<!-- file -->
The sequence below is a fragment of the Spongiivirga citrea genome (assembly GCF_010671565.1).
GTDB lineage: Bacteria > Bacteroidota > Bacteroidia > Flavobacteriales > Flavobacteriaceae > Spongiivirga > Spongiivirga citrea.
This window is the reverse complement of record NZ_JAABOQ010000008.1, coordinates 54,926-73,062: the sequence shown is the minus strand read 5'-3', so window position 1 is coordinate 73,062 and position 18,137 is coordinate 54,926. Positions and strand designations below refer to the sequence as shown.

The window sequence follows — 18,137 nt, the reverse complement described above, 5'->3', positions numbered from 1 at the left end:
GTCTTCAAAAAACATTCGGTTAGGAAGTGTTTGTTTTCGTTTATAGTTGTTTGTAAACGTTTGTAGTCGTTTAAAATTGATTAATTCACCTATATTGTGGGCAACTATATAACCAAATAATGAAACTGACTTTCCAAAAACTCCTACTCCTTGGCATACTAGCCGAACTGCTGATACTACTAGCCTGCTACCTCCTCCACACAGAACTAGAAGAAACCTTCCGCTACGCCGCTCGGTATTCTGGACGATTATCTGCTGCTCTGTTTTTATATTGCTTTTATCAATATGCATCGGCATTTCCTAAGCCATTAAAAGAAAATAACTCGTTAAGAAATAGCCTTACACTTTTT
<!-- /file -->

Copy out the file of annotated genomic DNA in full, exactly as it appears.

The sequence below is a fragment of the Spongiivirga citrea genome (assembly GCF_010671565.1).
GTDB lineage: Bacteria > Bacteroidota > Bacteroidia > Flavobacteriales > Flavobacteriaceae > Spongiivirga > Spongiivirga citrea.
This window is the reverse complement of record NZ_JAABOQ010000008.1, coordinates 54,926-73,062: the sequence shown is the minus strand read 5'-3', so window position 1 is coordinate 73,062 and position 18,137 is coordinate 54,926. Positions and strand designations below refer to the sequence as shown.

The window sequence follows — 18,137 nt, the reverse complement described above, 5'->3', positions numbered from 1 at the left end:
GTCTTCAAAAAACATTCGGTTAGGAAGTGTTTGTTTTCGTTTATAGTTGTTTGTAAACGTTTGTAGTCGTTTAAAATTGATTAATTCACCTATATTGTGGGCAACTATATAACCAAATAATGAAACTGACTTTCCAAAAACTCCTACTCCTTGGCATACTAGCCGAACTGCTGATACTACTAGCCTGCTACCTCCTCCACACAGAACTAGAAGAAACCTTCCGCTACGCCGCTCGGTATTCTGGACGATTATCTGCTGCTCTGTTTTTATATTGCTTTTATCAATATGCATCGGCATTTCCTAAGCCATTAAAAGAAAATAACTCGTTAAGAAATAGCCTTACACTTTTT